Watch the Sitholes every Thursday at 17h30 on e.tv
Durban - A family are on a quest to find out what happened to the body of their loved one – almost two decades after being told it had been “donated” to a local university.
When Westridge domestic worker Nonhlanhla Phyllis Magwaza died in hospital in 1994, her family could not bury her, because the body was allegedly taken to the then University of Natal’s medical school for research and training purposes.
Relatives claimed they had demanded at the time that the university return the body, because it had been donated without their consent and went against their religious and cultural beliefs. But when a university official allegedly demanded R6 000 to release it, they gave up because they could not raise the money.
Eighteen years later, they want answers, closure – and compensation.
The family secured the services of Pietermaritzburg attorney Sundeep Singh through the NGO Patient First to help them get answers and, if possible, to get her remains back for burial.
“The family approached our offices for help. With the help of the attorney we are investigating who released the body from the hospital and where it went to,” said Nuh Ngwane, the project officer at Patient First, which fights for patients’ rights. “There was no agreement with the family to donate the body to the medical school. It seems like the body was stolen.”
Singh said he had had long discussions with the Magwaza family. “They want closure and compensation,” he said. “All avenues will be investigated. But the main priority is to try and find out what happened to the body.”
Complicating matters is a denial by the University of KwaZulu-Natal (UKZN) that any record existed of Magwaza’s body being registered as a cadaver in 1994.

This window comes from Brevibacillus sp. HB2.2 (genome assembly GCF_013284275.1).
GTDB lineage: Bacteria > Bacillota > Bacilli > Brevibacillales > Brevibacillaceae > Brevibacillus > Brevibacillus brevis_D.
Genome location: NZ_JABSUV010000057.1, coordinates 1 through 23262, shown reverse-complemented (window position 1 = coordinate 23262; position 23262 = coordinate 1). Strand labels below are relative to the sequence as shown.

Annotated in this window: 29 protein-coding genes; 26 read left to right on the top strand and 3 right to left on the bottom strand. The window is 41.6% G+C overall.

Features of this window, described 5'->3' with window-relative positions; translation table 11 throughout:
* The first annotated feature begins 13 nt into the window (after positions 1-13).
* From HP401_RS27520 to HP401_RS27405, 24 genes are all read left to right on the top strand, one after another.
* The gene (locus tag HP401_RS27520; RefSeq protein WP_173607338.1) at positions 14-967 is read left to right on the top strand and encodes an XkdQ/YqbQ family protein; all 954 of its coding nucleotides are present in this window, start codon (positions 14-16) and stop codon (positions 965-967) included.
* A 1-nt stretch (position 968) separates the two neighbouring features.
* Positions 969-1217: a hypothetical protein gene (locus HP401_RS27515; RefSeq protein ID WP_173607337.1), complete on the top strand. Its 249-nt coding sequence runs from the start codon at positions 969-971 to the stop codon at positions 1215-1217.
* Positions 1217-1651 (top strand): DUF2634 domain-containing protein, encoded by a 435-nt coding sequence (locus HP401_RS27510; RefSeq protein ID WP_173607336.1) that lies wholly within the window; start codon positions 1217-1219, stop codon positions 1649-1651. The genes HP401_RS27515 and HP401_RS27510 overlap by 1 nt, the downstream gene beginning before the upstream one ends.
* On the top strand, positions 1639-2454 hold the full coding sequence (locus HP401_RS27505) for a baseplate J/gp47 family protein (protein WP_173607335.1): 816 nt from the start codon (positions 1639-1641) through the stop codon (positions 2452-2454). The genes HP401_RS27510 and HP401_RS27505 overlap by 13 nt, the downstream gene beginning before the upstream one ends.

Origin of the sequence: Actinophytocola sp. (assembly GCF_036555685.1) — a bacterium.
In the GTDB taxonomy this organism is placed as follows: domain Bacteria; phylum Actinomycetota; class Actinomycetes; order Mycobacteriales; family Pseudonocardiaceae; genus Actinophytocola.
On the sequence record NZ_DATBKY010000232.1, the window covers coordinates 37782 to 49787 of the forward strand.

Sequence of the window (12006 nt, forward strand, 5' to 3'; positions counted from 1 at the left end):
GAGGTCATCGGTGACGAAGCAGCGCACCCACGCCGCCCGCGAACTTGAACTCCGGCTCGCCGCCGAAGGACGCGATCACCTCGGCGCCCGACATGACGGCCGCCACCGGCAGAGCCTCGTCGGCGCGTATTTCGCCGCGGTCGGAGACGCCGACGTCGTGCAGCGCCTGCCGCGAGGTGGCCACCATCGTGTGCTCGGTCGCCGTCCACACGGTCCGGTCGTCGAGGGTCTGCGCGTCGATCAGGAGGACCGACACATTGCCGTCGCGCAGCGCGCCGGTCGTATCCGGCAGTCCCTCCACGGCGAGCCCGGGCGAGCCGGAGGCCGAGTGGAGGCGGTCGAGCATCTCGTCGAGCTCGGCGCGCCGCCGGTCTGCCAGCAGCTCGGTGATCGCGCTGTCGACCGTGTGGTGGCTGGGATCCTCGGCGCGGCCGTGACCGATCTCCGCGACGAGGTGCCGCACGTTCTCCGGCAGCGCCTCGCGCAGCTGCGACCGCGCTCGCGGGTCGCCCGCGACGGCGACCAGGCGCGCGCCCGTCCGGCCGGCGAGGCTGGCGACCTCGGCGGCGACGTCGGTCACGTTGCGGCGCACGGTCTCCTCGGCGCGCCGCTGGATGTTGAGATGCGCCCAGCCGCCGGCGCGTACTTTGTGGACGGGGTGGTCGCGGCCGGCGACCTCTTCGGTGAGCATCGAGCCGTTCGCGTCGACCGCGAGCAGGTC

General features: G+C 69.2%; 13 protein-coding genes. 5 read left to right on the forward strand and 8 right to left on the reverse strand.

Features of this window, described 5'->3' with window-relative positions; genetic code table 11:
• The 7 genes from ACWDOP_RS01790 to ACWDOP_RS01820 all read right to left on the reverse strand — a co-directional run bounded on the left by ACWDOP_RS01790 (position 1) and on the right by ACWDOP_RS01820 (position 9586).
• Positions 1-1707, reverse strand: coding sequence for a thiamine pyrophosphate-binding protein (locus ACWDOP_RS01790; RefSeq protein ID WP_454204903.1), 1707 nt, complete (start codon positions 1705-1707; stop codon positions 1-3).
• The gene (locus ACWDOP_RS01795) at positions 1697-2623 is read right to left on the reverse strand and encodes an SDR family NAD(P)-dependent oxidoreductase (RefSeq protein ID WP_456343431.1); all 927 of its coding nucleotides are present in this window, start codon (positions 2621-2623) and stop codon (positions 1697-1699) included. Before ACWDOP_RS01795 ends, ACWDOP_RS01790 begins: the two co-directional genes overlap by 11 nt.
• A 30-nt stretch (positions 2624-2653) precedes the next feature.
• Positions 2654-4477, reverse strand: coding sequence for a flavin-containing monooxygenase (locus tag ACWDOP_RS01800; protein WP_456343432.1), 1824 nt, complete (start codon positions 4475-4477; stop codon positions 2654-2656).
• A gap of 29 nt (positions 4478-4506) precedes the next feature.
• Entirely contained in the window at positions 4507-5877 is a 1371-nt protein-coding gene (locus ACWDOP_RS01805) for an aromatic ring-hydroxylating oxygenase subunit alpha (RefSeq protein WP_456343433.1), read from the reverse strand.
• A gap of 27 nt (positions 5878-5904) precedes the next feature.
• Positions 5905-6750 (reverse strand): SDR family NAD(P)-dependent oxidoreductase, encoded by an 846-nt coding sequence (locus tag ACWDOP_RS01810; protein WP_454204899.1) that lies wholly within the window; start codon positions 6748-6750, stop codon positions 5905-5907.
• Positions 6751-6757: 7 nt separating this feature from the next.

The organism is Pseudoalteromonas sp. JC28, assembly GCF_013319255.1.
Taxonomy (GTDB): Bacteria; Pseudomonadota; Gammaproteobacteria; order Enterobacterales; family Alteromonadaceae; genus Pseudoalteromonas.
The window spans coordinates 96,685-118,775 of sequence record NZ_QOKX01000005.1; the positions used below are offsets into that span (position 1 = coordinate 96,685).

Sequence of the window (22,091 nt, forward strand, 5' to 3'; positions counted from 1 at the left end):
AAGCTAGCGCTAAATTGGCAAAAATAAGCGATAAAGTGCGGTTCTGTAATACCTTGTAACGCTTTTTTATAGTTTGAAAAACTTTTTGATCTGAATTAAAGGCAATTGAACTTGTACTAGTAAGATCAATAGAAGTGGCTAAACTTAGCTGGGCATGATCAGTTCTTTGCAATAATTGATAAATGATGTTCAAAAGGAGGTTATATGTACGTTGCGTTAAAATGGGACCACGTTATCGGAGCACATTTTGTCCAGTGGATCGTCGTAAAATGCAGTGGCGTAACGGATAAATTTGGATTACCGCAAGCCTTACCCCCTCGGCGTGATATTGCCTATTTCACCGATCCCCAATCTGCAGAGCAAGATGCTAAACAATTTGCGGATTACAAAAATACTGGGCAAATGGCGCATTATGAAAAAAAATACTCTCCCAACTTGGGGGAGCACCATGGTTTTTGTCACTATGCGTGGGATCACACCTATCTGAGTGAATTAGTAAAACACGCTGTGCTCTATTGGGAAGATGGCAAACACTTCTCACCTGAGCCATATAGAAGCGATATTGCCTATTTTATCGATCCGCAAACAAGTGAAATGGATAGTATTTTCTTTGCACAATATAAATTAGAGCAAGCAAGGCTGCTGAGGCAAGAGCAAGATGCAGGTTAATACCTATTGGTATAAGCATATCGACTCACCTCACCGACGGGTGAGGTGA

And, according to Department of Home Affairs records, Magwaza is still alive, because her death was never registered. Her records show she is 53 years old and unmarried.
Magwaza’s ID, given to the family by the hospital, was also not endorsed as deceased. Department spokesman Ronnie Mamoepa said it was the responsibility of the family to inform the department of Magwaza’s death.
In 1994, Magwaza was admitted to King Edward VIII Hospital after taking ill at work. She had been employed as a domestic worker in Westridge. Her cousin, Sidney Magwaza, said they had not been told by her employers that she had taken ill.
“Nonhlanhla worked and stayed in the Westridge area. One of her friends, who worked in the same area, told us she was in hospital.”
Magwaza said he phoned the hospital and was told that his cousin had died.
“The hospital told me to check for her body at the government mortuary. When I contacted the mortuary, they told me her body had been donated to the University of Durban-Westville.”
He said the university referred him to the medical school. “When I phoned the medical school, a man said the body was there, but I had to pay R6 000 to get it back.”
Magwaza said he had approached elders in the family to try and find a solution.
“No one had the means to offer financial assistance. I had no choice but to leave it alone.”
He said her children never got closure.
“If their mother’s body was used for medical research, then many doctors would have gained valuable knowledge. The family should be compensated in some way.”
Professor William Daniels, dean of the school of laboratory medicine and medical sciences at UKZN, said it was law that all cadavers were registered.
The provincial Health Department failed to answer questions put to it by the Daily News, saying in a one-line statement that the family should liaise directly with the department. - Daily News